Zombies have been all around Europe for the last 4 years. Every morning Europe is waking up with a headline announcing another failing Bank, another corporation struggling to resolve the decline in their revenues, or another country’s risk premium above the 500’s. Each time someone tries to point to green shoots anywhere, another zombie appears around the corner.
But things seem to have changed; zombies have been taken away by a breath of fresh air. Suddenly, economic growth has turn from negative to positive. Recession is over. And around the corner instead of another bank crying out for core capital we find two “millennials” (not yet in their 30’s) who after looking for a job for several months decided to found their own company, and proudly say today they have hired their 20th employee. This is now the common story of any of the 297 start-ups that Wayra – the startup accelerator backed by Telefónica – has produced in the last 2 years.
However, this is just the beginning. Europe is back. Startups need to grow and Europe is in need of big, successful firms that bring new jobs to the economy, new technological solutions for everyone and all in all economic prosperity, for the youth and for the old, for today’s and for tomorrow’s generations.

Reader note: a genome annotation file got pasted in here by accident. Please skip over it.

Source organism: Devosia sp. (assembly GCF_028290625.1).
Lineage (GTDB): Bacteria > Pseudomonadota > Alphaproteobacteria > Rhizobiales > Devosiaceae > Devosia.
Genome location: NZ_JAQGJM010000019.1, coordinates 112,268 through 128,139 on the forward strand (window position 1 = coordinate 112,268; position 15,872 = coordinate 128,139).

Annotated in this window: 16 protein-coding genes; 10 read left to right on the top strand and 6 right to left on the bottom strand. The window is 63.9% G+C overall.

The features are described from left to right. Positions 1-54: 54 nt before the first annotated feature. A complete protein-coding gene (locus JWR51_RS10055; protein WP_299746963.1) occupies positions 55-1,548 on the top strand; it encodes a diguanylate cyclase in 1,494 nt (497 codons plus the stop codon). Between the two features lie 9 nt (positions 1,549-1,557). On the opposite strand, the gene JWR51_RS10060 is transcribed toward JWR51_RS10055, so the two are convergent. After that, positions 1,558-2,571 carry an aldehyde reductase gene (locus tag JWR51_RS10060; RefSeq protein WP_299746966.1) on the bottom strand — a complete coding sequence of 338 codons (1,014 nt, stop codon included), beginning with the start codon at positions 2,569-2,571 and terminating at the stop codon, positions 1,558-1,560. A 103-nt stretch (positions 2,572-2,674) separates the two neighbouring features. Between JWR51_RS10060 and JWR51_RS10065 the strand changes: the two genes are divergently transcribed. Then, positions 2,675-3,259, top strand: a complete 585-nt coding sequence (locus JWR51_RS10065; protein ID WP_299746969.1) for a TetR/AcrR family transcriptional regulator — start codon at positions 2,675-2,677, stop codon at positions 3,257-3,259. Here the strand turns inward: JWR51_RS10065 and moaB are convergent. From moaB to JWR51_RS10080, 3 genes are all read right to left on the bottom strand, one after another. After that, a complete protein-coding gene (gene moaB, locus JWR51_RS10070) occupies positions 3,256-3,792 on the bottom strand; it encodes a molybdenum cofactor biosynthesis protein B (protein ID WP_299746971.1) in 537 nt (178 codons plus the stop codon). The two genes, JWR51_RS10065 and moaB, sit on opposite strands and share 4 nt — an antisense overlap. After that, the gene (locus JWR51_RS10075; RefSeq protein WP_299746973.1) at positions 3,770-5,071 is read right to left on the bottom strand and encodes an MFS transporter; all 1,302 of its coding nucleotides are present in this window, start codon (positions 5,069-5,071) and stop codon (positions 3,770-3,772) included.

And today Telefónica, with the support of the European Commission and the European Investment Bank, and in collaboration with Orange and BBVA is launching two projects that aim to bring more ideas and debate into the European digital environment as well as to help startups in their growing process.
The first of these 2 projects is the European Digital Forum, a new Think Tank that aims to be the leading one on Digital Economy in Europe. Designed as a “broad church”, it will focus on promoting public debate around the hot issues for European digital economy. It will promote debate around several hot topics: smart cities, new tax schemes for encouraging innovation and investment, the funding market for new ventures in Europe, etc.
The other new project is called the Startup Europe Partnership (SEP). The SEP target will be to make the scaling up process for startups in Europe easier and smoother. Europe is in need for more startups on the ground, but it is much more in need of larger startups. The SEP will focus on the growing process of startups increasing their relations with other companies, with Universities and Business Schools in order to accelerate this process.
Europe is determined to avoid any other zombie from appearing around the corner. European Startups, Corporations and Institutions have joint forces to carry out this job.
Eduardo Salido Cornejo, Public Affairs and Policy Manager of Telefónica Europe plc.